- 3 milligrams (mg) of biotin.
- 30 mg of zinc.
- 200 mg of vitamin C.
- < 1 mg of folic acid.
“Occasionally, the mega B-vitamin combination gives some patients minor gastric trouble, but switching them to biotin alone relieves it,” Dr. Bergfeld notes.
And if you can’t find the mega B-vitamin combination, you can buy biotin, zinc and vitamin C separately.
If your goal is for biotin to help your hair grow, you may consider adding a biotin shampoo into your wash routine. Sounds like an easy fix, right?
It’s true that many shampoo brands utilize biotin in their formulas as a way to combat hair loss. However, similar to the research around biotin supplements, the data to support hair growth from biotin-infused shampoo is limited. But there’s no harm really in giving this kind of shampoo a try if you want your hair to feel fuller — but don’t expect a magical regrowth of hair.
Possible side effects of biotin
Working more biotin into your system (whether through supplements or diet) is generally safe. But it’s important not to overdo it. In some rare cases, too much biotin from supplements can cause stomach issues, trouble sleeping and skin rashes.
Another concern surrounding biotin is that it may interfere with certain common lab tests done by your doctors. Best way to avoid this? Don’t take too much. Stick to the recommended amount and be sure to talk to your doctor before upping your dosage. And if you’re taking large amounts of biotin, be sure your healthcare provider knows before you do any lab tests.
While there’s still a lot of research needed on the effects of biotin on hair growth, as well as preventing hair loss, it has been shown to work for some. But it’s best to first make sure you’re eating a well-balanced diet of biotin-rich foods before considering too many supplements.
What the Experts Have to Say – Cleveland Clinic
Biotin is a B vitamin that’s important for many body functions, including metabolizing food — the process of turning food into energy. And many people swear that biotin has improved their hair, skin and nail health, too.
But is biotin the magic solution to getting flowing locks, strong nails and glowing skin? Registered dietitian Courtney Barth, RD, explains the possible benefits of biotin and whether this nutrient could help you.
Benefits of biotin
Biotin plays an important role in converting carbohydrates, fats and proteins into energy. It also helps your body’s cells function well. Biotin is essential, which means you can’t live without it.
But why does biotin get superhero status when it comes to hair, skin and nail health? Maybe because biotin deficiency — not having enough biotin — can lead to:
- Brittle nails.
- Hair loss.
- Red, scaly rash.
“But biotin deficiency is rare in the U.S.,” Barth explains. “So if you have thinning hair or brittle nails, it’s probably not due to a biotin deficiency. There’s usually another health condition causing these problems, such as iron deficiency or a thyroid issue. ”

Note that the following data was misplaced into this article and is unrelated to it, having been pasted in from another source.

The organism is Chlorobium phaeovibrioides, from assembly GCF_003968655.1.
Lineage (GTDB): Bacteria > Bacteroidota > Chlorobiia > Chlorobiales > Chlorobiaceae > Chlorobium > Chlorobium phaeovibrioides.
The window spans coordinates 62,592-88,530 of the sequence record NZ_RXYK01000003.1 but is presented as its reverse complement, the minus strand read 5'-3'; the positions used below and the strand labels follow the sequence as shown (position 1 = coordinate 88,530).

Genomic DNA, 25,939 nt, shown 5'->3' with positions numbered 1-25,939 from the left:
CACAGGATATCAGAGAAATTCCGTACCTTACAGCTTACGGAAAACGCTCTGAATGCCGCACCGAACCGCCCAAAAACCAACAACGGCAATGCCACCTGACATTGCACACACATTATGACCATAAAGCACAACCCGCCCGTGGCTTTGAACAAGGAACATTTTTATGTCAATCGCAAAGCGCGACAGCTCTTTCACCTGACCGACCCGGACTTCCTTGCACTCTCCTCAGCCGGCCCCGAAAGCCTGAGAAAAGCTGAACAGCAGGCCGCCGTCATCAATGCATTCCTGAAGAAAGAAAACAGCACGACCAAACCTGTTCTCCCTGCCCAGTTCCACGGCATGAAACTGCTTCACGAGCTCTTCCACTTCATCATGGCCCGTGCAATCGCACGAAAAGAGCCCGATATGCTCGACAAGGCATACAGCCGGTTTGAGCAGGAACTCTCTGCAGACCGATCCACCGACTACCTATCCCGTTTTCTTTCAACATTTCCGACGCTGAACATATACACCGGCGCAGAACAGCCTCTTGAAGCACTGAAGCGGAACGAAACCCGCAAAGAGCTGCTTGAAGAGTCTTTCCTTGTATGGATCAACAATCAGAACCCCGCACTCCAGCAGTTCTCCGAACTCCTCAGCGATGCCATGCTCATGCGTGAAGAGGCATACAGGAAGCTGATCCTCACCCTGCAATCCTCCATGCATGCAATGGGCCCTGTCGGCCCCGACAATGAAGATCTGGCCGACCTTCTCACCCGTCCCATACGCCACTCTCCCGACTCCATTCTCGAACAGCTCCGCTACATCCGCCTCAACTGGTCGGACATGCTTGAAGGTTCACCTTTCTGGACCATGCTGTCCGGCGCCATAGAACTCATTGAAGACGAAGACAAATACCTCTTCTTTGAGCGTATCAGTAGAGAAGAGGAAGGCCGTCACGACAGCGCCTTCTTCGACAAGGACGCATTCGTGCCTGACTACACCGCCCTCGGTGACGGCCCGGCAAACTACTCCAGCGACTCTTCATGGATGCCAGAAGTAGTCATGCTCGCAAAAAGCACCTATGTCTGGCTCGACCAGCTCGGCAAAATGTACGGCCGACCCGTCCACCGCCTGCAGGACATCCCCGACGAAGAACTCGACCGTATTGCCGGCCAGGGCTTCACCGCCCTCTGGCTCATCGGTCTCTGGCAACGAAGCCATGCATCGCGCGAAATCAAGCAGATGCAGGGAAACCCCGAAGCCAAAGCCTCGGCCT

So don’t assume taking biotin supplements will cure hair, skin or nail problems. “If you notice sudden changes in your hair, skin or nails, see your provider,” says Barth. “Don’t self-treat with biotin supplements without knowing the cause.”
How much biotin do you need?
Adults need 30 micrograms of biotin each day to avoid a deficiency. Most people get adequate biotin through their diet.
“Biotin is in many of the foods we eat, such as fortified cereal, egg yolks, meat and legumes (like lentils, chickpeas and beans),” explains Barth. “And it’s always better to get your vitamins and minerals through a balanced diet rather than supplements.”
If you’re pregnant or breastfeeding, you need more biotin, though — 35 micrograms per day.
“Pregnant or breastfeeding women often benefit from a prenatal vitamin,” says Barth. “Prenatal vitamins contain biotin, folic acid and other nutrients that are important for the health of the mother and baby. If you’re not sure which prenatal vitamin to take, ask your provider.”
Do biotin supplements help with hair growth?
Maybe you’re not worried about biotin deficiency but wonder whether a biotin supplement could help you get amazing hair. After all, many products advertise biotin as a hair growth booster.
“No studies have proven that biotin supplements will change the appearance of your hair, skin or nails,” Barth says. “But some people find that taking a biotin supplement helps them boost hair and nail growth. It’s usually not harmful to try biotin for thicker hair or healthier nails.”
If you decide to take a supplement, be patient. “It takes several months to see new hair or nail growth,” notes Barth. “Biotin may be worth a try if your doctor gives you the go-ahead. But it’s not a guarantee that you’ll see a major change in your appearance.”
Biotin supplement side effects
Biotin supplements have few side effects if you take them as directed. “Biotin supplements and B-complex vitamins are safe for most people, though they may cause a slightly upset stomach,” Barth says.